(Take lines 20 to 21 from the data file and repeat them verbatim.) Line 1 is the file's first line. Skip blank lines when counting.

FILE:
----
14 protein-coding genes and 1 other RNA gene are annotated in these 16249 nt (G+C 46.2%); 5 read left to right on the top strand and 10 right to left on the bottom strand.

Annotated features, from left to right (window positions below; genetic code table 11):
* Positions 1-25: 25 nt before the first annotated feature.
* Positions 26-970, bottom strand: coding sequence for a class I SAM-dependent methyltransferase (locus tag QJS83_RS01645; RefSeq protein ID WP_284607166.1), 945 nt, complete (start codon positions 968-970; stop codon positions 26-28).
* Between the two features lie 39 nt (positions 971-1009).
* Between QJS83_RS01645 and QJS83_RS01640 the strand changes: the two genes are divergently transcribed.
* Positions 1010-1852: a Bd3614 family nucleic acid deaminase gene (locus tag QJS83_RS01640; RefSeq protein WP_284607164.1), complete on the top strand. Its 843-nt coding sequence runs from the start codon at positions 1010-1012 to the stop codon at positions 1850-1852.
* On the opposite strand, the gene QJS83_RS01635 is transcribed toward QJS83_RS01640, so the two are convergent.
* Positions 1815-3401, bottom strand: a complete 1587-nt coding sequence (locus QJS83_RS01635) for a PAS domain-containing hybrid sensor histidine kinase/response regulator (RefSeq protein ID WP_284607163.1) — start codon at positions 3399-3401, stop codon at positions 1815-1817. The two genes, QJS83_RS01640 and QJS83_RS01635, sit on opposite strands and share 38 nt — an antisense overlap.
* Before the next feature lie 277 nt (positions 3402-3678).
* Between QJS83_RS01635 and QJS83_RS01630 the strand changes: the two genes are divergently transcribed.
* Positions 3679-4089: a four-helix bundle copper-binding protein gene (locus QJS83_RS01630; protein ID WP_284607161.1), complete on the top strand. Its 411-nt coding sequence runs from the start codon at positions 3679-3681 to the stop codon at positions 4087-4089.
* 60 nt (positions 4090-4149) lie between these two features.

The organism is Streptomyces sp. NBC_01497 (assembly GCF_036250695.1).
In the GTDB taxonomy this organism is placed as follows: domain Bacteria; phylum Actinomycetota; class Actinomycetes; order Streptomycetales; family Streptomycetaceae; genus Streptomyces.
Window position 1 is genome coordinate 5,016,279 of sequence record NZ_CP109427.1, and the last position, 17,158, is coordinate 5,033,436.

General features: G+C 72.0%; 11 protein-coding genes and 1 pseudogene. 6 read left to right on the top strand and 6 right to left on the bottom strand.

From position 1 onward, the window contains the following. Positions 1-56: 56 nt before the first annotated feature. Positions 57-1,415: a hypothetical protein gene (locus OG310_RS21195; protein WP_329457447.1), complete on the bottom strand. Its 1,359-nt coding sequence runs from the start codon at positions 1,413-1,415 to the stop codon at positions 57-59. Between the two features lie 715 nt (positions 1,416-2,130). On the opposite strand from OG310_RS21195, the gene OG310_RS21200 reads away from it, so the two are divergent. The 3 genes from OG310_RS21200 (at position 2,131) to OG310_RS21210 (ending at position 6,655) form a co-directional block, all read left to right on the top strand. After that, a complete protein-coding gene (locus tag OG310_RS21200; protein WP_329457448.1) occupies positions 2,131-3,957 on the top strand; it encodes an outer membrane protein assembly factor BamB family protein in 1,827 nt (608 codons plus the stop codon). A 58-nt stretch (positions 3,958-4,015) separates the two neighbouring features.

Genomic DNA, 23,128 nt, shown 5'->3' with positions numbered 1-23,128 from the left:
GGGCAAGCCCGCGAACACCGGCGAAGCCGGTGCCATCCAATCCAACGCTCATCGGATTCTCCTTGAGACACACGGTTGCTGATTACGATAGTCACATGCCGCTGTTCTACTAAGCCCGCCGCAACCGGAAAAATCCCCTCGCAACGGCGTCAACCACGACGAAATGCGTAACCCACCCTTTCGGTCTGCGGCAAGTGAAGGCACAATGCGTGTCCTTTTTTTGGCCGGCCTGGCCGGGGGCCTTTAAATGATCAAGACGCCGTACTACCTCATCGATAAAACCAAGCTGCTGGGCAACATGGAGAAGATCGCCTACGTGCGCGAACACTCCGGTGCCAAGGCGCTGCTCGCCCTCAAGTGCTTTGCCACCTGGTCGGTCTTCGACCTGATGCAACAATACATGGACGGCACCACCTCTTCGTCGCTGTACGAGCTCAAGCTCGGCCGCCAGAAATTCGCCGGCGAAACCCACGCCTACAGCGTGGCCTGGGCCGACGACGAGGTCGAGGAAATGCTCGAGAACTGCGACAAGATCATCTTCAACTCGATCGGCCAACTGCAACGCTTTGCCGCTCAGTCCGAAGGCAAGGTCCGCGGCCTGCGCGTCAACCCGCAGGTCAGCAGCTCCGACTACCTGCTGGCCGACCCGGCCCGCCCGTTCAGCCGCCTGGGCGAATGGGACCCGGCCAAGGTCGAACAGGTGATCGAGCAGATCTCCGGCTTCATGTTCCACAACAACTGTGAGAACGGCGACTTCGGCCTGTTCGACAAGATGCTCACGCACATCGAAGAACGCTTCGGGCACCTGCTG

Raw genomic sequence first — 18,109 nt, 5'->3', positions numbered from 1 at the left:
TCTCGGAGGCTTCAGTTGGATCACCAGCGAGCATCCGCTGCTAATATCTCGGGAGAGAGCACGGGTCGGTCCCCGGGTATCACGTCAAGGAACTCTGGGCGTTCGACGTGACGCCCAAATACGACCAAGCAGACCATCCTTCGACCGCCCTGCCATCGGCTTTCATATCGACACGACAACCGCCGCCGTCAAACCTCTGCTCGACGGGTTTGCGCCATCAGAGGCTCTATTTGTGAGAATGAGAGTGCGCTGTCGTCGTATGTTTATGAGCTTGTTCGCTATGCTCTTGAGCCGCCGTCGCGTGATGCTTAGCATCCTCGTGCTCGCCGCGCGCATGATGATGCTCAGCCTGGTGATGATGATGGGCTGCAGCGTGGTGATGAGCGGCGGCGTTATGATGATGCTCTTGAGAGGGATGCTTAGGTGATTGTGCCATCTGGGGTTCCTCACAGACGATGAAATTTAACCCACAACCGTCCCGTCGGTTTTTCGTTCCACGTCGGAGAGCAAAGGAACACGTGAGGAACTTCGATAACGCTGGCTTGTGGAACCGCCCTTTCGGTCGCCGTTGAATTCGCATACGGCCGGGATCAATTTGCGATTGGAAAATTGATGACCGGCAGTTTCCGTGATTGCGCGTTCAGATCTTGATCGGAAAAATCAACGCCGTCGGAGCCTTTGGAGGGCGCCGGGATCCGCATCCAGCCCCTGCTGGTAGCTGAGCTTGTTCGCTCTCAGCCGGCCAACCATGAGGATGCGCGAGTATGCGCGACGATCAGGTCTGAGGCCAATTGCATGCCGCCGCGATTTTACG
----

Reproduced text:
GGGCAAGCCCGCGAACACCGGCGAAGCCGGTGCCATCCAATCCAACGCTCATCGGATTCTCCTTGAGACACACGGTTGCTGATTACGATAGTCACATGCCGCTGTTCTACTAAGCCCGCCGCAACCGGAAAAATCCCCTCGCAACGGCGTCAACCACGACGAAATGCGTAACCCACCCTTTCGGTCTGCGGCAAGTGAAGGCACAATGCGTGTCCTTTTTTTGGCCGGCCTGGCCGGGGGCCTTTAAATGATCAAGACGCCGTACTACCTCATCGATAAAACCAAGCTGCTGGGCAACATGGAGAAGATCGCCTACGTGCGCGAACACTCCGGTGCCAAGGCGCTGCTCGCCCTCAAGTGCTTTGCCACCTGGTCGGTCTTCGACCTGATGCAACAATACATGGACGGCACCACCTCTTCGTCGCTGTACGAGCTCAAGCTCGGCCGCCAGAAATTCGCCGGCGAAACCCACGCCTACAGCGTGGCCTGGGCCGACGACGAGGTCGAGGAAATGCTCGAGAACTGCGACAAGATCATCTTCAACTCGATCGGCCAACTGCAACGCTTTGCCGCTCAGTCCGAAGGCAAGGTCCGCGGCCTGCGCGTCAACCCGCAGGTCAGCAGCTCCGACTACCTGCTGGCCGACCCGGCCCGCCCGTTCAGCCGCCTGGGCGAATGGGACCCGGCCAAGGTCGAACAGGTGATCGAGCAGATCTCCGGCTTCATGTTCCACAACAACTGTGAGAACGGCGACTTCGGCCTGTTCGACAAGATGCTCACGCACATCGAAGAACGCTTCGGGCACCTGCTG

Raw genomic sequence first — 18,109 nt, 5'->3', positions numbered from 1 at the left: